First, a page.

Flash Briefing: Load shedding to continue; Aspen SA adds anaesthetics; former Eskom CEO Koko allegedly ‘cooked the books’

  • South Africa faces an increased risk of power outages because maintenance needs to be carried out at deteriorating coal-fired power stations, the state energy utility said. The availability of electricity from Eskom Holdings SOC Ltd.’s plants was lower overall this year than the previous financial year and the current performance is below target, Group COO Jan Oberholzer said in a presentation on Monday. The utility, which provides most of South Africa’s power, expected earlier this year to show an improvement in generation from September. “However painful in the short term, this maintenance we have to do in order to ensure future reliability,” Oberholzer said. Eskom has announced that Stage 2 load shedding will return from 9pm to 5am on the nights of Monday and Tuesday.
  • Aspen Pharmacare opened the southern hemisphere’s largest general anaesthetics manufacturing line, adding production at the South African plant where it fills and packages the Johnson & Johnson Covid-19 vaccine. The extension will see products generating R8bn a year relocated to the coastal town of Gqeberha from Europe, CEO Stephen Saad told reporters. Aspen shifted the production of drugs for late-stage cancer, Parkinson’s disease and some auto-immune illnesses to the factory in 2018. Last year it started making the J&J shot there. “This facility will help ensure no African is ever denied these treatments like anaesthetics and vaccines again,” Saad said.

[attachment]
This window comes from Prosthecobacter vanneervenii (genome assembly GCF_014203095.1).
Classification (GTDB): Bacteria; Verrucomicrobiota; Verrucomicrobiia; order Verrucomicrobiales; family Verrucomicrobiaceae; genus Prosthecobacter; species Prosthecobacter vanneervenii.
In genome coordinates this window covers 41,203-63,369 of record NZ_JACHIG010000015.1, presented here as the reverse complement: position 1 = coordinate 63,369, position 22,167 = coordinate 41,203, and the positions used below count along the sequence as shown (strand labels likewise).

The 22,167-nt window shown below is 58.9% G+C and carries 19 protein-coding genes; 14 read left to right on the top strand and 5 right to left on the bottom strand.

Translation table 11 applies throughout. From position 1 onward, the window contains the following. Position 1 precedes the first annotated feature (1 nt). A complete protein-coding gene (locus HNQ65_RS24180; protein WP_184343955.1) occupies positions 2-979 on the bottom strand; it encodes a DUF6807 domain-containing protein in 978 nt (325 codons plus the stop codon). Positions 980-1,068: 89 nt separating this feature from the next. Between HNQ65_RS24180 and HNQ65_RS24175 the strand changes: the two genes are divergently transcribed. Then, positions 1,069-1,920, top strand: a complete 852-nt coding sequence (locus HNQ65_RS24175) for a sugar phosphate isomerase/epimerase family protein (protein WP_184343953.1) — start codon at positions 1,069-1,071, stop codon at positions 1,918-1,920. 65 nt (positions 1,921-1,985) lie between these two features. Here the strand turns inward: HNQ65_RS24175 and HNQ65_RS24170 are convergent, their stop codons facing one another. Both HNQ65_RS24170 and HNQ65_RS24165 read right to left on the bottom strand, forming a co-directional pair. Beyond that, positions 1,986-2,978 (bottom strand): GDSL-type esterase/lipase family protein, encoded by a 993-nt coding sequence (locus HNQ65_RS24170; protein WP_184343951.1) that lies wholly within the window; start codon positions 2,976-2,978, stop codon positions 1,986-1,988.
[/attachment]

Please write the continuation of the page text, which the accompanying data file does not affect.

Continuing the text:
• A News24 investigation alleges that reporting systems implemented by former Eskom CEO Matshela Koko may have incentivised managers to under-report problems during his tenure to artificially inflate system performance – all to the detriment of the grid and possibly exacerbating the issues the power utility faces today. According to the report, the system rewarded managers for meeting generation targets and threatened suspension without pay if expectations were not met. Historical data shows that reported data during Koko’s tenure and under the system is inconsistent with data before and after this period. Koko denied the allegations.
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